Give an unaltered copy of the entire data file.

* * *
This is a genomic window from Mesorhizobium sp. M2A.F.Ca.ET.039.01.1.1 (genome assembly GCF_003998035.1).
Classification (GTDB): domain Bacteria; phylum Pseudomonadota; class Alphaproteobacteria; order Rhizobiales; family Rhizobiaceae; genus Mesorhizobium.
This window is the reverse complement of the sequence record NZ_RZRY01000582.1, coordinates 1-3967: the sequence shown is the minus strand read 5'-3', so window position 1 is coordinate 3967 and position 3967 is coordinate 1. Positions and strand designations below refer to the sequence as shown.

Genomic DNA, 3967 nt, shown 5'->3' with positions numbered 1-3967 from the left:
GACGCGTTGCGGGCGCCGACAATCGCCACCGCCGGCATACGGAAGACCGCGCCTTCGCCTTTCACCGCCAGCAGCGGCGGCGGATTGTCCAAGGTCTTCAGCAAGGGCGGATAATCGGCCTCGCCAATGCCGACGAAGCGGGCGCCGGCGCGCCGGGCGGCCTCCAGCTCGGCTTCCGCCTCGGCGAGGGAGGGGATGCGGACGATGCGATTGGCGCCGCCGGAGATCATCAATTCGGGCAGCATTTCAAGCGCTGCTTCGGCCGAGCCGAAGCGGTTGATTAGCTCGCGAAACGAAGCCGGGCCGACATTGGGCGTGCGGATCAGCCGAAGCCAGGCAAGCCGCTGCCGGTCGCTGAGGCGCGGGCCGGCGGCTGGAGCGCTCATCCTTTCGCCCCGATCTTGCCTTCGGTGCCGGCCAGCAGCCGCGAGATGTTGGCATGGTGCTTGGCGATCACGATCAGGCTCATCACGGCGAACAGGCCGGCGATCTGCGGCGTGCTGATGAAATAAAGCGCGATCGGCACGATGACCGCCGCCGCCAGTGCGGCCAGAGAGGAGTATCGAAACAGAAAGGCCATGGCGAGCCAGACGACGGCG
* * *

This is a genomic window from Mesorhizobium sp. M2A.F.Ca.ET.039.01.1.1 (genome assembly GCF_003998035.1).
Classification (GTDB): domain Bacteria; phylum Pseudomonadota; class Alphaproteobacteria; order Rhizobiales; family Rhizobiaceae; genus Mesorhizobium.
This window is the reverse complement of the sequence record NZ_RZRY01000582.1, coordinates 1-3967: the sequence shown is the minus strand read 5'-3', so window position 1 is coordinate 3967 and position 3967 is coordinate 1. Positions and strand designations below refer to the sequence as shown.

Genomic DNA, 3967 nt, shown 5'->3' with positions numbered 1-3967 from the left:
GACGCGTTGCGGGCGCCGACAATCGCCACCGCCGGCATACGGAAGACCGCGCCTTCGCCTTTCACCGCCAGCAGCGGCGGCGGATTGTCCAAGGTCTTCAGCAAGGGCGGATAATCGGCCTCGCCAATGCCGACGAAGCGGGCGCCGGCGCGCCGGGCGGCCTCCAGCTCGGCTTCCGCCTCGGCGAGGGAGGGGATGCGGACGATGCGATTGGCGCCGCCGGAGATCATCAATTCGGGCAGCATTTCAAGCGCTGCTTCGGCCGAGCCGAAGCGGTTGATTAGCTCGCGAAACGAAGCCGGGCCGACATTGGGCGTGCGGATCAGCCGAAGCCAGGCAAGCCGCTGCCGGTCGCTGAGGCGCGGGCCGGCGGCTGGAGCGCTCATCCTTTCGCCCCGATCTTGCCTTCGGTGCCGGCCAGCAGCCGCGAGATGTTGGCATGGTGCTTGGCGATCACGATCAGGCTCATCACGGCGAACAGGCCGGCGATCTGCGGCGTGCTGATGAAATAAAGCGCGATCGGCACGATGACCGCCGCCGCCAGTGCGGCCAGAGAGGAGTATCGAAACAGAAAGGCCATGGCGAGCCAGACGACGGCG